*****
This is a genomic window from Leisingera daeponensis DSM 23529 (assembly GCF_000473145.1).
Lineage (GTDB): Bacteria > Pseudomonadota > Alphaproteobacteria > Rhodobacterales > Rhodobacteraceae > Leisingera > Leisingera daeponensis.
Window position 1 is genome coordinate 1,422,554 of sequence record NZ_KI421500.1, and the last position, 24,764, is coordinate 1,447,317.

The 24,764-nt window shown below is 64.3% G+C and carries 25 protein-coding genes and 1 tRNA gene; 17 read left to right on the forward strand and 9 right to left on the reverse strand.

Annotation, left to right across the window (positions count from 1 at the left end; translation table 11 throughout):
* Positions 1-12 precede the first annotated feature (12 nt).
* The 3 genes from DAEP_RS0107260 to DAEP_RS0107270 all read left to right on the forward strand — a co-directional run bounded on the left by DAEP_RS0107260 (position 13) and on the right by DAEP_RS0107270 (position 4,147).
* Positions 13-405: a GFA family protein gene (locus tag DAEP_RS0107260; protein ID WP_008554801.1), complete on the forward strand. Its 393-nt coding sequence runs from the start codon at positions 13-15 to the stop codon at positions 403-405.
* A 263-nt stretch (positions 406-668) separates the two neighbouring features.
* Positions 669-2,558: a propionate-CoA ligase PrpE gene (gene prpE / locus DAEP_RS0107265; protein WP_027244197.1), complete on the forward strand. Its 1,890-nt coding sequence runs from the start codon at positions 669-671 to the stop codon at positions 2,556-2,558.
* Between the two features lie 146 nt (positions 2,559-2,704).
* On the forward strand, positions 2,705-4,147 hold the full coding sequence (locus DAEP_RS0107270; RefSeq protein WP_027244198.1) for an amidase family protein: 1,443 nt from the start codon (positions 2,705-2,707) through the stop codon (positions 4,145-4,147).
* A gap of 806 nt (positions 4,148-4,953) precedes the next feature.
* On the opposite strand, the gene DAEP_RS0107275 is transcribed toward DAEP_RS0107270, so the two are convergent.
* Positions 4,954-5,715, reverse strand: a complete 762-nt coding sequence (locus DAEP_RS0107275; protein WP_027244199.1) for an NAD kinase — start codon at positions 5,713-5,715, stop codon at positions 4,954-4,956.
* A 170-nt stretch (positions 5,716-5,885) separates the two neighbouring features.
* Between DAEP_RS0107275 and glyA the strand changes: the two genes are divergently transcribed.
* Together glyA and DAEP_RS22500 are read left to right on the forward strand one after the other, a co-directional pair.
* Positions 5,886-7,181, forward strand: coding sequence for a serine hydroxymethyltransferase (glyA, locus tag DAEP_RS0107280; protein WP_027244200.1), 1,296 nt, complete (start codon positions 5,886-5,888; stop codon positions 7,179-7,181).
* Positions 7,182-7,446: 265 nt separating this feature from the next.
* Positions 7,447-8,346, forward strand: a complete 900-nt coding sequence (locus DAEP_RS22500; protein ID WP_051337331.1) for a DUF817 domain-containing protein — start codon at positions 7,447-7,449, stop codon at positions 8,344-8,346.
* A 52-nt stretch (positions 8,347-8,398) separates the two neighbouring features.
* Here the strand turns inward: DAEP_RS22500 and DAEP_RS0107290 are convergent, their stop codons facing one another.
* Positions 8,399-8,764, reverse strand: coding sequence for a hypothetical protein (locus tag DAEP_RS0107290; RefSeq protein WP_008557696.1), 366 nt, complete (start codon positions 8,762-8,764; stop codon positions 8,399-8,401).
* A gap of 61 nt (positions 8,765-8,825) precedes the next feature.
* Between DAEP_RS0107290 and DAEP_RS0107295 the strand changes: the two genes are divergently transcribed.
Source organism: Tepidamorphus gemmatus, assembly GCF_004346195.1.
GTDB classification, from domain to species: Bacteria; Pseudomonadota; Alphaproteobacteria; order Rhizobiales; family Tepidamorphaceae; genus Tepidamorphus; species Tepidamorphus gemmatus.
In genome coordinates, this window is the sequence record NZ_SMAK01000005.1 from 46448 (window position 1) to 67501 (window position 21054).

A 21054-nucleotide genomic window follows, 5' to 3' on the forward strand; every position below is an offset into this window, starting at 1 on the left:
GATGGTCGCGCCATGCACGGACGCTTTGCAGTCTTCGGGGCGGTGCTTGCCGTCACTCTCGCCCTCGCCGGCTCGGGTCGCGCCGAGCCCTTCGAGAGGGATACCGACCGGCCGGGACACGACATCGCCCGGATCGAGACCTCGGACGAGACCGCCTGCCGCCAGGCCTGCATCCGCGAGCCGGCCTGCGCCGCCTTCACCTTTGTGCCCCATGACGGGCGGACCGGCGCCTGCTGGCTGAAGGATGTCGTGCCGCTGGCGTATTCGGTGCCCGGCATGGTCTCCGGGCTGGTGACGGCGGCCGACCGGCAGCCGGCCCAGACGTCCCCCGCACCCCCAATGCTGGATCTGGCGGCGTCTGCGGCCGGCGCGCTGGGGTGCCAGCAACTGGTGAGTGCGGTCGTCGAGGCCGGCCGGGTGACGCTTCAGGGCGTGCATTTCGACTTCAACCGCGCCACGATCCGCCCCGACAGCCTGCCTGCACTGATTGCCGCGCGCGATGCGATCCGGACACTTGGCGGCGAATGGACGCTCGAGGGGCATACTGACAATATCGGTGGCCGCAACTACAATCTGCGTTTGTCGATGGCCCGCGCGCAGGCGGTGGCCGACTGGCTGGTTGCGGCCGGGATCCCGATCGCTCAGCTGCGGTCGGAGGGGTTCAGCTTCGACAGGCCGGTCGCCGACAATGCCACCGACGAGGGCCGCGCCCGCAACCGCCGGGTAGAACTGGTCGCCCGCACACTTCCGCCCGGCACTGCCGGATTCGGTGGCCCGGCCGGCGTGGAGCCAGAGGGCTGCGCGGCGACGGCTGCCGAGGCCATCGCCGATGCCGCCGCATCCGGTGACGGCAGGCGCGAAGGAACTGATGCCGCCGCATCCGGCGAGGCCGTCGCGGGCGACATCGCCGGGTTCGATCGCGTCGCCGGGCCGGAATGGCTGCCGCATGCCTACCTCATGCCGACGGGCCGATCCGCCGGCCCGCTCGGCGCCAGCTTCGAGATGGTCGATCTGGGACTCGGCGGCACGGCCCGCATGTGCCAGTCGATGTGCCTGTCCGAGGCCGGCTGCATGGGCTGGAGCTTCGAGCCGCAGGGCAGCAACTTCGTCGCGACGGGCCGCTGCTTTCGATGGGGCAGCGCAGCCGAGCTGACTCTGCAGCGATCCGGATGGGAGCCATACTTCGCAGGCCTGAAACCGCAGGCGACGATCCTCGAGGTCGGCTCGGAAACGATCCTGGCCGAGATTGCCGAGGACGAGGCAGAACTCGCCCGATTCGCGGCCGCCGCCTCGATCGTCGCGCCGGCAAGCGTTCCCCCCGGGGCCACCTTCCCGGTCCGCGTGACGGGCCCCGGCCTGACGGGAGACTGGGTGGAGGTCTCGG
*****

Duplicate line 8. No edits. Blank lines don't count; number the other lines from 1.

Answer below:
* Positions 13-405: a GFA family protein gene (locus tag DAEP_RS0107260; protein ID WP_008554801.1), complete on the forward strand. Its 393-nt coding sequence runs from the start codon at positions 13-15 to the stop codon at positions 403-405.